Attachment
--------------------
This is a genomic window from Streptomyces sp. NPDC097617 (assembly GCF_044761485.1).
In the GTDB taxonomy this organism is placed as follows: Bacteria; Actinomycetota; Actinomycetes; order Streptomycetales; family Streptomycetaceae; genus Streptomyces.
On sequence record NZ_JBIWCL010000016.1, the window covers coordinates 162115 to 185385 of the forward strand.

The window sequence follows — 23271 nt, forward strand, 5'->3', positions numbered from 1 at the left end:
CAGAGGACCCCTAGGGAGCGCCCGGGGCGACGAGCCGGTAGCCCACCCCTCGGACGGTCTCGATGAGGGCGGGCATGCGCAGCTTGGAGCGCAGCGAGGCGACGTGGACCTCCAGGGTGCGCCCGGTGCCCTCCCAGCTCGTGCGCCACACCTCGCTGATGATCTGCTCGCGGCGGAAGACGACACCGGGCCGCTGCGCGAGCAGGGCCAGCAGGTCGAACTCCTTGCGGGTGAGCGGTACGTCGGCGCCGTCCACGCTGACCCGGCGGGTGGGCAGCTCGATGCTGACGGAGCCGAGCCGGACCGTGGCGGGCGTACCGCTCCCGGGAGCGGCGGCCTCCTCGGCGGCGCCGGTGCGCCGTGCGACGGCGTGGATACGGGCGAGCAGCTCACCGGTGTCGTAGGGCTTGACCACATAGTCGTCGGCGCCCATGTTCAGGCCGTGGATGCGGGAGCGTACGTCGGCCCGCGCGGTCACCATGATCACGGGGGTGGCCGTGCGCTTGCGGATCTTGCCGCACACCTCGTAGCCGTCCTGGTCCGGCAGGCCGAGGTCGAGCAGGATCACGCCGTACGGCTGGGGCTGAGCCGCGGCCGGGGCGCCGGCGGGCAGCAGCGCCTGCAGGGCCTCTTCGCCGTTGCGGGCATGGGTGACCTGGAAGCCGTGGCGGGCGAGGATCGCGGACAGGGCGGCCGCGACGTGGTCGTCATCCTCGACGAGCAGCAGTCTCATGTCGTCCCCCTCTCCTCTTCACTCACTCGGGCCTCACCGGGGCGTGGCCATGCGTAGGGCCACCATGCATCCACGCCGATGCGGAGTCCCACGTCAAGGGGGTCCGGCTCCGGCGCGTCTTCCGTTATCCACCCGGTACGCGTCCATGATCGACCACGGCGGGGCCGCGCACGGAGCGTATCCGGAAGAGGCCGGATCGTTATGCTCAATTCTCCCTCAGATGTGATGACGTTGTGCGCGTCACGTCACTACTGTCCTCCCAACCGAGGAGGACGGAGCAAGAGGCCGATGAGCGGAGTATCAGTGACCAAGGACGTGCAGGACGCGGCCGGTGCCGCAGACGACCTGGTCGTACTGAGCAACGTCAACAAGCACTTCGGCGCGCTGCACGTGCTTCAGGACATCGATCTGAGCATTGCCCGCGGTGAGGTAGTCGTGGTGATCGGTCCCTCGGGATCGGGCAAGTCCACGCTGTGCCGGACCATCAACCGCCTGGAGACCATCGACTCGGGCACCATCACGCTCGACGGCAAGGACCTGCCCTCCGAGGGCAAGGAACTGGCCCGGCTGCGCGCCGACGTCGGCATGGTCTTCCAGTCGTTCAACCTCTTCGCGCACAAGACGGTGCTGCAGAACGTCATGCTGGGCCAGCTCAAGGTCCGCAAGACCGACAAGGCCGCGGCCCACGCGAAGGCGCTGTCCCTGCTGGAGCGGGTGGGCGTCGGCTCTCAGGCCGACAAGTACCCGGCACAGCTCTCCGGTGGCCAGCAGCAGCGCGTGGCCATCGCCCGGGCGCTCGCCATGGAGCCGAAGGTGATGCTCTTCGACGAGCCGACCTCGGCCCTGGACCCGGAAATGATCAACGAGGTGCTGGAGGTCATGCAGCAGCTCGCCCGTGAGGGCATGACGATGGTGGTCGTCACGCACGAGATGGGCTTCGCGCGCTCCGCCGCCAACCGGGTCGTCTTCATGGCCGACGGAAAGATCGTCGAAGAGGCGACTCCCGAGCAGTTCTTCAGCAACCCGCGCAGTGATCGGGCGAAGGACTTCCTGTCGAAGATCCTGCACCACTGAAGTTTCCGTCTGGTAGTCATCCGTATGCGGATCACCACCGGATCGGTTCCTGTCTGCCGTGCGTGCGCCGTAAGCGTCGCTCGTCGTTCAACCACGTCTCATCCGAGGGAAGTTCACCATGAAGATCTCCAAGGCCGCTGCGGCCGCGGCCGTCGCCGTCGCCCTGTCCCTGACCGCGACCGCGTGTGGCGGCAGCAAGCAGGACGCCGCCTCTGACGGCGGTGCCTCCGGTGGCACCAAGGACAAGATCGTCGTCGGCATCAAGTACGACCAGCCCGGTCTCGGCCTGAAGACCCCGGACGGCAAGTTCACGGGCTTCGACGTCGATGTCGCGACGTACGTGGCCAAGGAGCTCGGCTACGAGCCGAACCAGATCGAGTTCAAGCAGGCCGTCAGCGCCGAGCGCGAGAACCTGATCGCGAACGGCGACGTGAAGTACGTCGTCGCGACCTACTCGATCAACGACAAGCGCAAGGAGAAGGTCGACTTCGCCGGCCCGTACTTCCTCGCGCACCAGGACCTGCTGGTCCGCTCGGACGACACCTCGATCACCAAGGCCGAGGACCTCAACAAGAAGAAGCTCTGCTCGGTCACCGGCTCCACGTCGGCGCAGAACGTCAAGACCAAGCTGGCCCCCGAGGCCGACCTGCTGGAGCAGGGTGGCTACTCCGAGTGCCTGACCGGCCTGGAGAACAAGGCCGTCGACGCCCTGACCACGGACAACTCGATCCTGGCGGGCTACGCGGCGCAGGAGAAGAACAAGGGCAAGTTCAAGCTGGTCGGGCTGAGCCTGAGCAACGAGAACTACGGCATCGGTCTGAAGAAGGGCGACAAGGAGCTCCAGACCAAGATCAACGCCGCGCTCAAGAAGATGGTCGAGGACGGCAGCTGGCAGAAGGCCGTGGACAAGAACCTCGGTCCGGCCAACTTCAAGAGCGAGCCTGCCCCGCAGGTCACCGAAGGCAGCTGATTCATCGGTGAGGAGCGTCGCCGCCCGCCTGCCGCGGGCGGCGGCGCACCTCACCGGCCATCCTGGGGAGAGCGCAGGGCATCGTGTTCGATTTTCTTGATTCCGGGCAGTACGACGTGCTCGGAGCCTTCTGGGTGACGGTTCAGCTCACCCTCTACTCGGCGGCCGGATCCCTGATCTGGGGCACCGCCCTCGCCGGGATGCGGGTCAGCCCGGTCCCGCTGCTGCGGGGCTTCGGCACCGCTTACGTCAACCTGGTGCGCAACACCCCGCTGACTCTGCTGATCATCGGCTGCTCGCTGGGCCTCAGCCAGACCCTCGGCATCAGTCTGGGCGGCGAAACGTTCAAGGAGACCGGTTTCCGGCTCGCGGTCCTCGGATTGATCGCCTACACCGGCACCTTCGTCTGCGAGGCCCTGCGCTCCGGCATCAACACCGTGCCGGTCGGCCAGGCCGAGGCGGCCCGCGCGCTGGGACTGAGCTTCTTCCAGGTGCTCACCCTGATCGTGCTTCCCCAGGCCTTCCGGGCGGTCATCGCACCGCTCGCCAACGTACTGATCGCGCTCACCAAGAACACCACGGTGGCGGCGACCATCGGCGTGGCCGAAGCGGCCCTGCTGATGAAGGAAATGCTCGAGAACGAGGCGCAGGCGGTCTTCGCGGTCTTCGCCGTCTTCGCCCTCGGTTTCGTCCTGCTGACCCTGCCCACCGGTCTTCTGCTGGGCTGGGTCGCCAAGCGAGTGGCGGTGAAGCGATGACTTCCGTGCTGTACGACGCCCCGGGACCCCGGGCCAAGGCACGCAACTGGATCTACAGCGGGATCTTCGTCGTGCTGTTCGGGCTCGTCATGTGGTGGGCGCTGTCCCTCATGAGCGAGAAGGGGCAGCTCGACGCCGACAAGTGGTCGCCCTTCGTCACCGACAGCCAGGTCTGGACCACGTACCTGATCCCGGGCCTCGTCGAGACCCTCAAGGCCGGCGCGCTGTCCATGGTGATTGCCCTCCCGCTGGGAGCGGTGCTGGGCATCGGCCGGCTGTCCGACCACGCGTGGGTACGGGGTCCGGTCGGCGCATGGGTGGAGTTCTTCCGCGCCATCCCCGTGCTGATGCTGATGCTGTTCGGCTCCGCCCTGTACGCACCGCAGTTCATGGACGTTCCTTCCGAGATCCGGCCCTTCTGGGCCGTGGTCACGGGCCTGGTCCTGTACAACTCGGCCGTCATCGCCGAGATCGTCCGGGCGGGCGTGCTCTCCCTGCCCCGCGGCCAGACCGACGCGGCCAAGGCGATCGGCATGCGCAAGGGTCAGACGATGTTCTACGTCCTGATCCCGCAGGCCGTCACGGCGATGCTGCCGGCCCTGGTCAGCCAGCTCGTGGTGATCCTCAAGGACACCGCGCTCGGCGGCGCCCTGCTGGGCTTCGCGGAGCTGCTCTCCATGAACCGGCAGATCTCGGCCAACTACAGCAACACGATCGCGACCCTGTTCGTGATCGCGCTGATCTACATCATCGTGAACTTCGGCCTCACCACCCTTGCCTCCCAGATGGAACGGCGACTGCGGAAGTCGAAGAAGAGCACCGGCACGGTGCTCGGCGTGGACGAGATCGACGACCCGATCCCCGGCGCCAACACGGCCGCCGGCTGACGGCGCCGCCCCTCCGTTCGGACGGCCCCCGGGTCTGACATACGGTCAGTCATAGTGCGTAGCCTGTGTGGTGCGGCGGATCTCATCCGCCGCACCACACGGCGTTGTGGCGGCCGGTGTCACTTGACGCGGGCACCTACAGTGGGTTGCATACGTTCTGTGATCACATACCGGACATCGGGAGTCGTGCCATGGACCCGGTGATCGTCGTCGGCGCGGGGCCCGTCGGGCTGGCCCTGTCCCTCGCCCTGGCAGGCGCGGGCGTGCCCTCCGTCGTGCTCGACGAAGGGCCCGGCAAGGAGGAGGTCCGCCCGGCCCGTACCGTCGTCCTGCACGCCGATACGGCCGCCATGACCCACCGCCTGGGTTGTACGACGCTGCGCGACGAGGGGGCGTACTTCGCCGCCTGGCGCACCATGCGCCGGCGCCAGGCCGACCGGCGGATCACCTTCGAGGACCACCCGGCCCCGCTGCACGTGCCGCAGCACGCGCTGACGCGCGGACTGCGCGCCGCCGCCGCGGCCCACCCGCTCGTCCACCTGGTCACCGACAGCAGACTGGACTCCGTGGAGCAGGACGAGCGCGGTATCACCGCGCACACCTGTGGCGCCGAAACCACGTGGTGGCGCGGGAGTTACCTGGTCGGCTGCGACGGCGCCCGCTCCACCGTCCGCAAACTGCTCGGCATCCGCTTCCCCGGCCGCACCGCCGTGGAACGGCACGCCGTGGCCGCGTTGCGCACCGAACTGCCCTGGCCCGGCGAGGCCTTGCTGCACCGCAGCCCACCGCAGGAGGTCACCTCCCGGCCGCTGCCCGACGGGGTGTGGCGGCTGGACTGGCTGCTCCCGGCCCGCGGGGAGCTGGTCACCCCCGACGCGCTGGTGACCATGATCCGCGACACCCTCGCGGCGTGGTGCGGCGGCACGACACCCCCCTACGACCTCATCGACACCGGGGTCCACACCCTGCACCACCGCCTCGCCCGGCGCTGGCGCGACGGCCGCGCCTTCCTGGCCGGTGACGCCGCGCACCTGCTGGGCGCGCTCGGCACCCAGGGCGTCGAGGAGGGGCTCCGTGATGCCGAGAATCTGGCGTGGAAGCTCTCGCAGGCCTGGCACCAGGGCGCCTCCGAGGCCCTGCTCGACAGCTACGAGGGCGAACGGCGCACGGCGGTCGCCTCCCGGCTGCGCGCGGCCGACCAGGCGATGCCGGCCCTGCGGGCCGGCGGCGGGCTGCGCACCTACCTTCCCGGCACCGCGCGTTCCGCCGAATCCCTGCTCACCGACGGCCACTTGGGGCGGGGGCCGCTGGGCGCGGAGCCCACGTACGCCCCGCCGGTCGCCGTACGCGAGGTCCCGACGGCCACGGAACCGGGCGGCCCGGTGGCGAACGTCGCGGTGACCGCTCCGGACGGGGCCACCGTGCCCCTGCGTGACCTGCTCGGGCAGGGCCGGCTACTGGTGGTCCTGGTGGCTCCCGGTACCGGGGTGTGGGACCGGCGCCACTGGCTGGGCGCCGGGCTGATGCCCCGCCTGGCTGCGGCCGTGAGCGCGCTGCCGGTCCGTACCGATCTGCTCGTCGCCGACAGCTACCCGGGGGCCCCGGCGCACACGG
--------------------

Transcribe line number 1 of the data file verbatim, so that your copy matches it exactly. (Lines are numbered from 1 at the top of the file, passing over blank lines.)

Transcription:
This is a genomic window from Streptomyces sp. NPDC097617 (assembly GCF_044761485.1).